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FIELD NOTES: Not so much the heat as the humility

Five years ago this week, I interviewed for the job as economic development director for Anson County. It was a hot day in Uptown Wadesboro, even for late July, with the temperature sneaking into the mid-90s and an unrelenting sun beating down on the asphalt of Wade and  Greene streets. 

My interview was scheduled for late afternoon, and I arrived in town 30 minutes early, not knowing for sure how long the drive would take, and determined not to be late. Since I had a little time, I parked on Greene Street in front of Lacy’s and strolled around town, ducking briefly into H.W. Little Hardware and Parson’s Drug Store. I was wearing a dark blue suit, which was great for an interview, but a little uncomfortable pounding the pavement on a sunny July day. I was just a little sweaty by the time I crossed the street to the Chamber of Commerce for my appointment. 

The interview was conducted by what seemed like half the population of the county. I brought six copies of my resume, which I mistakenly assumed would be plenty. For such a large group, the interview was well organized and concise. They knew what questions to ask, which frankly isn’t always the case with economic development interviews. The most complicated question for me to answer was also the one I knew they were sure to ask: Why was I leaving what appeared to be a pretty good situation in Statesville? I took a deep breath, prefaced my comments with the acknowledgment that I took no joy in airing Stateville Regional  Development’s dirty laundry, and proceeded to give them the honest answer to that question. My boss had run afoul of a couple of elected officials, and they wanted him, and everyone associated with him, gone. In a twisted mirror version of the common phrase, it wasn’t business, it was strictly personal. My job/life/career was merely collateral damage, an afterthought.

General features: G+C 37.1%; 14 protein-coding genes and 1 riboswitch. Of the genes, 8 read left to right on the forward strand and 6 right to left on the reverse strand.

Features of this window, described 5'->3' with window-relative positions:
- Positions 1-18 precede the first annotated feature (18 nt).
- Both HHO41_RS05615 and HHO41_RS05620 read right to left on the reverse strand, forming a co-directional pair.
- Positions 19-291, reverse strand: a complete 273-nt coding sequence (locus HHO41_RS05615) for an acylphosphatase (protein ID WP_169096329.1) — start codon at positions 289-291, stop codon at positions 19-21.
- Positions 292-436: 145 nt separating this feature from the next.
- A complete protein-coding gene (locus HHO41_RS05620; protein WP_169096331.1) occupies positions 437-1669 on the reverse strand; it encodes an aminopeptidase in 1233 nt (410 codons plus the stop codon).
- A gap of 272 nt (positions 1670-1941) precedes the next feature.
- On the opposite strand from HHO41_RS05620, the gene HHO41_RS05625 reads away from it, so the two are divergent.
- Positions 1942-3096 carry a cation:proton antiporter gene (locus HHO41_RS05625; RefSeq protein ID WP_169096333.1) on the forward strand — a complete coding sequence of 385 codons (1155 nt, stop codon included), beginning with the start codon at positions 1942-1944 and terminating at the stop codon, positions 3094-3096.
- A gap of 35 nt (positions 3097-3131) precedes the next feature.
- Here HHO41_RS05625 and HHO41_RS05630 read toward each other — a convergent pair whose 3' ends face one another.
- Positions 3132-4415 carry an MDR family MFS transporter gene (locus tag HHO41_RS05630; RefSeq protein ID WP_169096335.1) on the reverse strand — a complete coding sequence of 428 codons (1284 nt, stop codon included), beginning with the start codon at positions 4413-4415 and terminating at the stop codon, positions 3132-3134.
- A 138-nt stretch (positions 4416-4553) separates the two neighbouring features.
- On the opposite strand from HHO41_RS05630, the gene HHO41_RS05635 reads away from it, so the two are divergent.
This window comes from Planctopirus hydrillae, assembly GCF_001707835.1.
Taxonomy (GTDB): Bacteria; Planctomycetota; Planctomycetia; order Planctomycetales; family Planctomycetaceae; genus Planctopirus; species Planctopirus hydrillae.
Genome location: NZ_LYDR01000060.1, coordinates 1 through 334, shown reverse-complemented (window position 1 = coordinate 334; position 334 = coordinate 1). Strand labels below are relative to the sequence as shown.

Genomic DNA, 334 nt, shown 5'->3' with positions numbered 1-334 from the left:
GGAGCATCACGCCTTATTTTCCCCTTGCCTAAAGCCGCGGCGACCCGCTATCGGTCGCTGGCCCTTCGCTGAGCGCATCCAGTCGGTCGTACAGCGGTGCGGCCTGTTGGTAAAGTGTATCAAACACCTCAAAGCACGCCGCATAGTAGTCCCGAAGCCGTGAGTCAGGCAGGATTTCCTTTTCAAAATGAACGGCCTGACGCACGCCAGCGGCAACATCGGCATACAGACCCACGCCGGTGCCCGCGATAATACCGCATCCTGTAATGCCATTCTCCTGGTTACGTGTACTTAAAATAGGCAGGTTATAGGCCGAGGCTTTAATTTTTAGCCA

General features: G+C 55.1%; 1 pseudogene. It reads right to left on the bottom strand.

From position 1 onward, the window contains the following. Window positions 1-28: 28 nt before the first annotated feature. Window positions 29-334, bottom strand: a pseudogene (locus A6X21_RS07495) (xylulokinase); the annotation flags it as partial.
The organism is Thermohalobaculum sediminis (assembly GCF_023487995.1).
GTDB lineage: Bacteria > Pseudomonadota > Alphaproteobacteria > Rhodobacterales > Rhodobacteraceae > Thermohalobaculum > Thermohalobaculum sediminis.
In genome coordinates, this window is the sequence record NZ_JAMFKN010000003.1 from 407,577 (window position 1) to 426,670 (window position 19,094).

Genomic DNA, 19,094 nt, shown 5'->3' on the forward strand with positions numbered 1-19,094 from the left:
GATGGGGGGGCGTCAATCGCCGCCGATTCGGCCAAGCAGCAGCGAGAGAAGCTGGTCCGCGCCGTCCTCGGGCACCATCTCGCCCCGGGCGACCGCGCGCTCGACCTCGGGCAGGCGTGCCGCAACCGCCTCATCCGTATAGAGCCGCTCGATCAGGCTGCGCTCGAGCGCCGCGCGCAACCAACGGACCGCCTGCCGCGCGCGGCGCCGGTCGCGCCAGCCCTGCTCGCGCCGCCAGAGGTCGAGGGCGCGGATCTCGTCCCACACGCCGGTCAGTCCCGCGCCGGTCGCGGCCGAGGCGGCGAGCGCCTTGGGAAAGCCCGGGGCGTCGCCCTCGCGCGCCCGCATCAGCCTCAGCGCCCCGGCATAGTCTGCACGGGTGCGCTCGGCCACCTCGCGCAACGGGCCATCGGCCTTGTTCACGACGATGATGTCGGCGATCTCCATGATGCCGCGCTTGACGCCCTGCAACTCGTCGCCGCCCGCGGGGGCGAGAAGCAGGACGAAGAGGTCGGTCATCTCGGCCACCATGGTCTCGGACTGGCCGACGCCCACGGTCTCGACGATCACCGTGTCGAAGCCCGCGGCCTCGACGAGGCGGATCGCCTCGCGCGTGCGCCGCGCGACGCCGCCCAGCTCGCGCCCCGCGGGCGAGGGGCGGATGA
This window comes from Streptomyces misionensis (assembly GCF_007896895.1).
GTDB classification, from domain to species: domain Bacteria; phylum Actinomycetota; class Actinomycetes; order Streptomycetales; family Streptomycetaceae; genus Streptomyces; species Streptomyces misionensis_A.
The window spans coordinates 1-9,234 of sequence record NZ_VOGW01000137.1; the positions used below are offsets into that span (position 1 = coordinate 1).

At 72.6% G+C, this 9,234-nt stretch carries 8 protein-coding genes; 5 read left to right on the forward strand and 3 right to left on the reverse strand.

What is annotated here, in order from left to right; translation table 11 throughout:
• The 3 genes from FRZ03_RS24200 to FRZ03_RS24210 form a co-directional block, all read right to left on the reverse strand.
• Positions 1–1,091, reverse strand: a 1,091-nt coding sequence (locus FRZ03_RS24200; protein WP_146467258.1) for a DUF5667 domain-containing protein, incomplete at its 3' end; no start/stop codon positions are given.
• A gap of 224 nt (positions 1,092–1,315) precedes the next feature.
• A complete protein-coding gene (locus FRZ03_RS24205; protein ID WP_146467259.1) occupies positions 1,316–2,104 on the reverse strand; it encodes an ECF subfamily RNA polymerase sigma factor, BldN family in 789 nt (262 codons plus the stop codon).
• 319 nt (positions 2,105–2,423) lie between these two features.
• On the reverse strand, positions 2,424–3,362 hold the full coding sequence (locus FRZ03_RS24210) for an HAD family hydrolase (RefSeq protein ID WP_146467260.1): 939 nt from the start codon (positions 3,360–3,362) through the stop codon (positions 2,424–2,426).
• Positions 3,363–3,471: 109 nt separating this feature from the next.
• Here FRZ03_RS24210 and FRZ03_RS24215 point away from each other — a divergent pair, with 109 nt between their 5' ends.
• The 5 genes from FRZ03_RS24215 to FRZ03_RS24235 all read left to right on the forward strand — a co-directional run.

That was a humbling confession to have to make, but it was also freeing in a way. The months preceding it had been filled with sleepless nights, bouts of anger and depression, and above all, the feeling I had been betrayed by people I considered my colleagues, and maybe even my friends. That simple admission was the first step on my road to healing. A route I am still traveling. 


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